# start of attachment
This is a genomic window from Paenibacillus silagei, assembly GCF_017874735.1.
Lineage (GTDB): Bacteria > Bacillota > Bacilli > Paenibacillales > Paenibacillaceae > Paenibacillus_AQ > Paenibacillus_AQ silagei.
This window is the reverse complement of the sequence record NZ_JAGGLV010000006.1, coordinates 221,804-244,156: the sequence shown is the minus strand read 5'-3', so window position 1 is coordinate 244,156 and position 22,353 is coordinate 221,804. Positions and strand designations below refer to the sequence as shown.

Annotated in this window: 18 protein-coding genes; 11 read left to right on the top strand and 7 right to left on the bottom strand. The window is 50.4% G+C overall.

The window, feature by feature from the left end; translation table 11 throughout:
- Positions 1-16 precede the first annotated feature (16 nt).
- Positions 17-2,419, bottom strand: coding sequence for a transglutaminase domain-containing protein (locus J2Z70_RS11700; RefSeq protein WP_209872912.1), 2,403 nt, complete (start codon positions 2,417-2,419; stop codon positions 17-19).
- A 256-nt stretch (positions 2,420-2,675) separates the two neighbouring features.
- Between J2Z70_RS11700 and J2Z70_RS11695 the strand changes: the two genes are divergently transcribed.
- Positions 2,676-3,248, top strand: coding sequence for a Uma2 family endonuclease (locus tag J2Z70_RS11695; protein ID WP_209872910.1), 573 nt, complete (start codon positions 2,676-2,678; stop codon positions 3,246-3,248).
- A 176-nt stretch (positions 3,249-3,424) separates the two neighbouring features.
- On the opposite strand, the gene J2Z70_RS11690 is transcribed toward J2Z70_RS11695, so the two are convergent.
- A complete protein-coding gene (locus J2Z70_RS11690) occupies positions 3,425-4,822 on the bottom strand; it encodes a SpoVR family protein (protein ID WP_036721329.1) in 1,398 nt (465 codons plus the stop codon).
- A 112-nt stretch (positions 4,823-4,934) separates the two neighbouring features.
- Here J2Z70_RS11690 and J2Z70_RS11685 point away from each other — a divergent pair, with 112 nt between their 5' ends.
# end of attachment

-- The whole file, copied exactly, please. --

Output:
This is a genomic window from Paenibacillus silagei, assembly GCF_017874735.1.
Lineage (GTDB): Bacteria > Bacillota > Bacilli > Paenibacillales > Paenibacillaceae > Paenibacillus_AQ > Paenibacillus_AQ silagei.
This window is the reverse complement of the sequence record NZ_JAGGLV010000006.1, coordinates 221,804-244,156: the sequence shown is the minus strand read 5'-3', so window position 1 is coordinate 244,156 and position 22,353 is coordinate 221,804. Positions and strand designations below refer to the sequence as shown.

Annotated in this window: 18 protein-coding genes; 11 read left to right on the top strand and 7 right to left on the bottom strand. The window is 50.4% G+C overall.

The window, feature by feature from the left end; translation table 11 throughout:
- Positions 1-16 precede the first annotated feature (16 nt).
- Positions 17-2,419, bottom strand: coding sequence for a transglutaminase domain-containing protein (locus J2Z70_RS11700; RefSeq protein WP_209872912.1), 2,403 nt, complete (start codon positions 2,417-2,419; stop codon positions 17-19).
- A 256-nt stretch (positions 2,420-2,675) separates the two neighbouring features.
- Between J2Z70_RS11700 and J2Z70_RS11695 the strand changes: the two genes are divergently transcribed.
- Positions 2,676-3,248, top strand: coding sequence for a Uma2 family endonuclease (locus tag J2Z70_RS11695; protein ID WP_209872910.1), 573 nt, complete (start codon positions 2,676-2,678; stop codon positions 3,246-3,248).
- A 176-nt stretch (positions 3,249-3,424) separates the two neighbouring features.
- On the opposite strand, the gene J2Z70_RS11690 is transcribed toward J2Z70_RS11695, so the two are convergent.
- A complete protein-coding gene (locus J2Z70_RS11690) occupies positions 3,425-4,822 on the bottom strand; it encodes a SpoVR family protein (protein ID WP_036721329.1) in 1,398 nt (465 codons plus the stop codon).
- A 112-nt stretch (positions 4,823-4,934) separates the two neighbouring features.
- Here J2Z70_RS11690 and J2Z70_RS11685 point away from each other — a divergent pair, with 112 nt between their 5' ends.